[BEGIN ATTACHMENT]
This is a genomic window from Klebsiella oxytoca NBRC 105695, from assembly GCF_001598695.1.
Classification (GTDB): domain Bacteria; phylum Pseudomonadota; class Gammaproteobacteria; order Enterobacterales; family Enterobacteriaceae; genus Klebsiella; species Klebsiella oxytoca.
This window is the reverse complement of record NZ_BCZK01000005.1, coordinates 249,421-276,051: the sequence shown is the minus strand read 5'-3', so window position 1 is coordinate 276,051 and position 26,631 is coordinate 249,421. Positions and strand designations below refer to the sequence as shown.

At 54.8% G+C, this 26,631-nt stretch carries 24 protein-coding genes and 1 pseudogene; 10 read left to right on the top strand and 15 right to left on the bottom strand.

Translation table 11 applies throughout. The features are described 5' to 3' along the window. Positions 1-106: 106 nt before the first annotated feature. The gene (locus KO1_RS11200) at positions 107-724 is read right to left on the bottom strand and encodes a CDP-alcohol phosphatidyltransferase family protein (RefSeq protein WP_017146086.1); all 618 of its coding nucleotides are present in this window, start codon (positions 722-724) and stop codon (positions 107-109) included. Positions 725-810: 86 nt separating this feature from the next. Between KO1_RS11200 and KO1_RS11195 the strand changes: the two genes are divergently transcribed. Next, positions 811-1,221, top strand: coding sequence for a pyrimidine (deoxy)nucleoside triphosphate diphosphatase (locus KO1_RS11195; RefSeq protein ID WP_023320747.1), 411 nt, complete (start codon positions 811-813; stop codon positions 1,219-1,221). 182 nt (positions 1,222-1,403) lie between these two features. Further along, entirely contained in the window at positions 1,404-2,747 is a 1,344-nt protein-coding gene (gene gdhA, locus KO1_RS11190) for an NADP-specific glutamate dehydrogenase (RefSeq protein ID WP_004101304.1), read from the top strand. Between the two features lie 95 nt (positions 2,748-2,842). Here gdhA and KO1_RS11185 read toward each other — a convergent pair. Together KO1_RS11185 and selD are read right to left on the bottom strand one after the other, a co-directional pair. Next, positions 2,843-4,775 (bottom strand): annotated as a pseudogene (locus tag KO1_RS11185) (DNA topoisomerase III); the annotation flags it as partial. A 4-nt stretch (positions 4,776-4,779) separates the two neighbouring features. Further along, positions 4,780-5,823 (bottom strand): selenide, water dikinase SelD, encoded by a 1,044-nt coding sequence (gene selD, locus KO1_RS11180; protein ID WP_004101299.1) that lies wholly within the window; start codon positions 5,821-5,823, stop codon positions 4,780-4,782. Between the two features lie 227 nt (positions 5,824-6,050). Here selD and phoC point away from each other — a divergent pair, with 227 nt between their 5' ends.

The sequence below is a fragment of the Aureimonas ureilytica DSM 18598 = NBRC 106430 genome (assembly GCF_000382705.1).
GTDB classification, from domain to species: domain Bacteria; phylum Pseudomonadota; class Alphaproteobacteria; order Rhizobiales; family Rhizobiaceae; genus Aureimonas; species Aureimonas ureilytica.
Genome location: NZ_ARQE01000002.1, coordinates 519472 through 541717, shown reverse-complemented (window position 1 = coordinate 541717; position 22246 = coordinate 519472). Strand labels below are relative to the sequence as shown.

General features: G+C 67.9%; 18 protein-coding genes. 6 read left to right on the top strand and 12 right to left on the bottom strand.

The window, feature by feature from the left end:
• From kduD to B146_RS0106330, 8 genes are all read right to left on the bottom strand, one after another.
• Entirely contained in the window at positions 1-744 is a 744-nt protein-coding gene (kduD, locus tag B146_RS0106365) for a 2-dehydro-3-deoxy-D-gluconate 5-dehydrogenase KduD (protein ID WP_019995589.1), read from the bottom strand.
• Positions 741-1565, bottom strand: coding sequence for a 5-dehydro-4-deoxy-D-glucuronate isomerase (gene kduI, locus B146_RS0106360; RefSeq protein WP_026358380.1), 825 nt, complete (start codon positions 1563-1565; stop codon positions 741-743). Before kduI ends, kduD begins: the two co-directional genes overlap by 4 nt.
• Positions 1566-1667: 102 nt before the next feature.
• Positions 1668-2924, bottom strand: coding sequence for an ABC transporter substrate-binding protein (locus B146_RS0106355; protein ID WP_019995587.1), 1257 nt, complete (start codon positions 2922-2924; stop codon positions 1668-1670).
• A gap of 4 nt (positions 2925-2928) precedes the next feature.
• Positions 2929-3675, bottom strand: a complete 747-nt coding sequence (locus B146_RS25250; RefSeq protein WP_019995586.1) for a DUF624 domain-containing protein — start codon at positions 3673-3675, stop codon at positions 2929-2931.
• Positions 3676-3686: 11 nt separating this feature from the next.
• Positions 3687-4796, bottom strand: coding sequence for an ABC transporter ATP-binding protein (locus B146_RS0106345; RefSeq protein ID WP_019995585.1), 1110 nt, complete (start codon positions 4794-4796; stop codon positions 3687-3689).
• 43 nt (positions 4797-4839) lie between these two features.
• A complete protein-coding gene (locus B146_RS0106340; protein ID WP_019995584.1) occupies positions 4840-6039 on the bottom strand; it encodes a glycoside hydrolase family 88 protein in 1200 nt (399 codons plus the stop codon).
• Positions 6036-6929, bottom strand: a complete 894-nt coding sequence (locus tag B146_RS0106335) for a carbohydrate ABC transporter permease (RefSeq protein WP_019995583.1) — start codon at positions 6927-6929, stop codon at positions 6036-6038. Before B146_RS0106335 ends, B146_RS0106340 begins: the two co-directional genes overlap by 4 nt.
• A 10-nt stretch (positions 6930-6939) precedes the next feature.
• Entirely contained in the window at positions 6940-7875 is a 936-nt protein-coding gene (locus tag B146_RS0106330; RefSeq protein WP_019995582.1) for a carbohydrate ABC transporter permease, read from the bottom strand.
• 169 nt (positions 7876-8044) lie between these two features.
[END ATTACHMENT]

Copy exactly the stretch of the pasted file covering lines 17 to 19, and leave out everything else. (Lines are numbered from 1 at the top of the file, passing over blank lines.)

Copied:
• Positions 2929-3675, bottom strand: a complete 747-nt coding sequence (locus B146_RS25250; RefSeq protein WP_019995586.1) for a DUF624 domain-containing protein — start codon at positions 3673-3675, stop codon at positions 2929-2931.
• Positions 3676-3686: 11 nt separating this feature from the next.
• Positions 3687-4796, bottom strand: coding sequence for an ABC transporter ATP-binding protein (locus B146_RS0106345; RefSeq protein ID WP_019995585.1), 1110 nt, complete (start codon positions 4794-4796; stop codon positions 3687-3689).